Two of the most easily recognizable fish in the freshwater aquarium trade, angelfish, and betta fish are favorite centerpieces for freshwater systems. Both species feature beautiful colorations and displays of finnage and they look spectacular against a backdrop of dense vegetation. But can these two ornate fish live together in the same tank?
Unfortunately, no, angelfish should not be kept with betta fish. In this guide, we’ll explain why these two species don’t work together and provide some better alternate tank mates for each.
Freshwater angelfish are part of the cichlid family (Cichlidae) but have wider bodies and much calmer demeanors than their relatives. There are currently three different known species of angelfish, Pterophyllum altum, Pterophyllum leopoldi, and Pterophyllum scalare, with P. scalare being the most widely available in the aquarium trade.
Angelfish can be found throughout most of South America, in Colombia, Peru, Brazil, and several other countries. There, they are mostly found in various rivers and waterways with slow-moving to stand-still conditions. The water is often dimly lit with plenty of overhanging and submerged vegetation for the fish to find shelter.
Since these fish have become so popular in the aquarium trade, it is rare to find a wild-caught angelfish; this has led to an assortment of available colors and fin-types.
Angelfish are very easy to identify due to their widebodies and draping finnage. Because they have been bred in the aquarium trade for decades, they come in an assortment of colors, making them a perfect centerpiece for larger and taller aquariums.
Angelfish can grow to be 6-8 inches (15.2-20.3 cm) in both height and length. They’re especially appealing to beginner hobbyists as they’re usually sold when they’re just a couple inches long and come in a variety of whites, blacks, oranges, reds, and yellows. Unfortunately, angelfish can be pretty aggressive and are best kept in a species-specific tank setup.
Angelfish tank requirements
Angelfish can get large and can get to be very territorial; some hobbyists think that they can sometimes get even more aggressive than betta fish! Just one angelfish will require a 20 gallon (75.7 L) aquarium with no other fish in the tank. In order to have more, at least a 55 gallon (208.2 L) aquarium is strongly recommended; it is also important to consider that they need more headroom than other species of fish and a taller tank is better than a longer tank.
Due to their delicate fins, it is best to create a natural environment where your fish can’t easily get injured by sharp decorations; smoothed rocks, driftwood, and live plants will fill out the tank and give your fish areas to hide. Water flow should also be minimal as angelfish stay pretty stationary within the water column and could be easily pushed around, leading to possible injury.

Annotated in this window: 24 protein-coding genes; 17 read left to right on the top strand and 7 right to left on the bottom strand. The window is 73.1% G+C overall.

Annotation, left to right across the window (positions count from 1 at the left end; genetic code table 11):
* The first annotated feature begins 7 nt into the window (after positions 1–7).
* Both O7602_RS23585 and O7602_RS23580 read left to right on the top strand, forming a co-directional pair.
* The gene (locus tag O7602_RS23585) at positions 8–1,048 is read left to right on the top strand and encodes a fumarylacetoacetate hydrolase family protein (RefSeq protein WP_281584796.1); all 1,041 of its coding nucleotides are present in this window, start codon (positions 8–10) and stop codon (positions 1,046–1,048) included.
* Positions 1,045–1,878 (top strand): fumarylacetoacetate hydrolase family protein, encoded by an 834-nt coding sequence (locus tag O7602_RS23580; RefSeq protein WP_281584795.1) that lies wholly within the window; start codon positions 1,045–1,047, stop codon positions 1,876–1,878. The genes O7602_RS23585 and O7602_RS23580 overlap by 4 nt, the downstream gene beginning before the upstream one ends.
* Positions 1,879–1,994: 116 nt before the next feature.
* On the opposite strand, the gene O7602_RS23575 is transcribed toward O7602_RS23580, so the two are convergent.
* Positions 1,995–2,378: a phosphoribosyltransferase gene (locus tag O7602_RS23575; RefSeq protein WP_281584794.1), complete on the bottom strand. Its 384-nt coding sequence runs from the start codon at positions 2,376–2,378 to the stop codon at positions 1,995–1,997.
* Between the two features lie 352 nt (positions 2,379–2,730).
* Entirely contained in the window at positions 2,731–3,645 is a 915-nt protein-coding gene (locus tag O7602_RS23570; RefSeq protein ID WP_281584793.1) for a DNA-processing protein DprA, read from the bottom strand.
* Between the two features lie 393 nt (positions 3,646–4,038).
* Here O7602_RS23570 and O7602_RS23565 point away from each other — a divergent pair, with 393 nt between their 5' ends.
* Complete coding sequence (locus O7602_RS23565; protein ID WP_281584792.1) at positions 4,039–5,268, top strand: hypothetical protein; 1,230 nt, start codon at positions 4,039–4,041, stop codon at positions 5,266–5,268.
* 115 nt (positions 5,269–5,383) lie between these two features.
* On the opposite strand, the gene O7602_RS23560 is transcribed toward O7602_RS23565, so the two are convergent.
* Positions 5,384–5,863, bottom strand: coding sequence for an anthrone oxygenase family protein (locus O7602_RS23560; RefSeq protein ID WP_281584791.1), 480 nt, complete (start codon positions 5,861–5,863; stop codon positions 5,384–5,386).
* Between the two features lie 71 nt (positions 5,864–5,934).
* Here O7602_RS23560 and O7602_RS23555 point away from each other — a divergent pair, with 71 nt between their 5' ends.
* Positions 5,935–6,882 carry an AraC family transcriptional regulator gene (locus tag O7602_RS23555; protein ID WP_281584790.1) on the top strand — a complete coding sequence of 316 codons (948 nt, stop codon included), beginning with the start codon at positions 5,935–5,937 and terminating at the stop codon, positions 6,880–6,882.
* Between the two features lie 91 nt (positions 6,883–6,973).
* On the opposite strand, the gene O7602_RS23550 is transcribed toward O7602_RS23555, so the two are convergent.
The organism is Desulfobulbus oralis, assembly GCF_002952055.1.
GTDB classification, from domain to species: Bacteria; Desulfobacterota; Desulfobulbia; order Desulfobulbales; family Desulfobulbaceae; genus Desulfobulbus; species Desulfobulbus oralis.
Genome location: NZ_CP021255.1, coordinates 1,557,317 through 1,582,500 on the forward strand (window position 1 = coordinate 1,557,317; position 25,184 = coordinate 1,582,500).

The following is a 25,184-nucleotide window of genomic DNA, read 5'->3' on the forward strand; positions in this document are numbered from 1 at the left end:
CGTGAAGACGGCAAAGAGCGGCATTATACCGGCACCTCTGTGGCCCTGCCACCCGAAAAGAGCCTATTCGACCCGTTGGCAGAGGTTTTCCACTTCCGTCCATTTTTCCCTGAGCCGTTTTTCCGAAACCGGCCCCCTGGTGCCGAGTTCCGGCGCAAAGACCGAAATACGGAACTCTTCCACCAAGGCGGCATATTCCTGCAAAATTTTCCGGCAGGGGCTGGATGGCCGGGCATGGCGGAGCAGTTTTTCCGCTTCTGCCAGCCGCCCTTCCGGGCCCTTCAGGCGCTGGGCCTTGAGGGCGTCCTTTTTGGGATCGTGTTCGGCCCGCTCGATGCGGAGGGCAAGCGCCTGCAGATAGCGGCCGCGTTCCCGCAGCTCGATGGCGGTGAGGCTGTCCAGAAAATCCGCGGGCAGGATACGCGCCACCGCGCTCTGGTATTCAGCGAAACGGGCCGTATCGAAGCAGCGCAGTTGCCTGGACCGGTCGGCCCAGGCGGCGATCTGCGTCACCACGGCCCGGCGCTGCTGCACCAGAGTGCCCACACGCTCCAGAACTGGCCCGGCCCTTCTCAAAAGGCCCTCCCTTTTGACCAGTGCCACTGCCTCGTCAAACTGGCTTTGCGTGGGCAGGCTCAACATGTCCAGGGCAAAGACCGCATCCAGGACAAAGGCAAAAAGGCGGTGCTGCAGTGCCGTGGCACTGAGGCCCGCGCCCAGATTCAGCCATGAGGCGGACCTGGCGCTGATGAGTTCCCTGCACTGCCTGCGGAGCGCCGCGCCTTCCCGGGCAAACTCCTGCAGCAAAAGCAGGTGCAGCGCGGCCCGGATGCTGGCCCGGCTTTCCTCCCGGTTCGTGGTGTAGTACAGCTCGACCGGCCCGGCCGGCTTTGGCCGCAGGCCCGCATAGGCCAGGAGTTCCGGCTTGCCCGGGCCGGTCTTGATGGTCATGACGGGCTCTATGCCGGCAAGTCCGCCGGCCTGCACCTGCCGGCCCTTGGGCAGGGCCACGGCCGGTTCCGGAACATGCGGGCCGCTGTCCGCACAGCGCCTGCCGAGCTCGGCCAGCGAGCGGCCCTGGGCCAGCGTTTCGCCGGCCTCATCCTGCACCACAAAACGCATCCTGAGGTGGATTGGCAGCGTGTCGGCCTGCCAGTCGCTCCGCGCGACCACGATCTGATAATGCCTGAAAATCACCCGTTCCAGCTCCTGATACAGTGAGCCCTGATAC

Angelfish are relatively hardy and do best in average water conditions. Since they come from South America, they need to be kept in tropical water temperatures, between 75-84° F (23.9-28.9° C). pH should be relatively neutral, around 6.0-7.5.
Keeping angelfish with betta fish
While angelfish can grow to be large fish, both female and male betta fish stay relatively small. Bettas have similar water parameter requirements and thrive in water temperatures between 78-80° F (25.6-26.7° C) while pH should stay between 6.5-7.5; however, their minimum aquarium size is 5 gallons (18.9 L), which is considerably smaller than that of angelfish. But just because their preferred water parameters and tank requirements match does not mean that these two species can be housed together in one aquarium.
Can you keep betta fish with angelfish?
In short, no. Angelfish are not compatible with female or male betta fish no matter the setup. The problem isn’t that their ideal tank conditions vary from each other, but more so with their aggressive temperaments.
Bettas have been bred for decades in order to achieve the most impressive colors and best fighting skills, earning them the name Siamese fighting fish; historically, male betta fish were used to fight for monetary gain, which even became a popular sport among royalty.
When threatened, bettas flare their gills and fins in order to look bigger and more intimidating to their opponent. These warning signs are usually proceeded by nipping at fins and bodies until the other fish backs away. These fights have been known to last for considerable amounts of time and often result in the death of one or more betta fish.
Even when kept alone, bettas can regularly be seen trying to fight their own reflections in the aquarium glass. They are middle- and top-water column swimmers and easily become aggressive towards any fish that enters their territory.
While angelfish are beautiful, it is important to keep in mind that they are related to cichlids, a species known for its aggressiveness, and for having to be kept in a species-specific tank. Naturally, angelfish have a level of aggression themselves though they are generally peaceful otherwise.
One of the biggest problems with finding appropriate tank mates for angelfish is that they are opportunistic feeders; angelfish will quickly try to eat anything that they can fit into their mouths. Angelfish also become especially aggressive when pairing up with other angelfish, putting the fish around them, as well as their own species, at risk of being injured.
For other reasons, angelfish have been known to be territorial and won’t hesitate to chase after and nip at other fish; if this is happening, make sure that all water parameters are where they are supposed to be and adjust accordingly if needed. Angelfish keep towards the middle- and upper-water column and might feel threatened by more active fish that use the same space; remember that just one angelfish needs 20 gallons (75.7 L) to itself.
As bettas also prefer these regions of the tank, betta fish can be seen as an intruder or vice versa. Either way, some fin-nipping is almost guaranteed to happen between the two species. Because of the variable temperaments of both fish, we do not recommend keeping betta fish and angelfish together in the same tank; there are some much better options in regards to tank mates for each species.
What fish can live with bettas?
While it’s usually best to keep your betta fish in a tank of its own, many hobbyists have had success introducing invertebrates and even other fish into their betta tank. It is important to note that we never suggest attempting a betta sorority as female bettas can be just as aggressive as male bettas.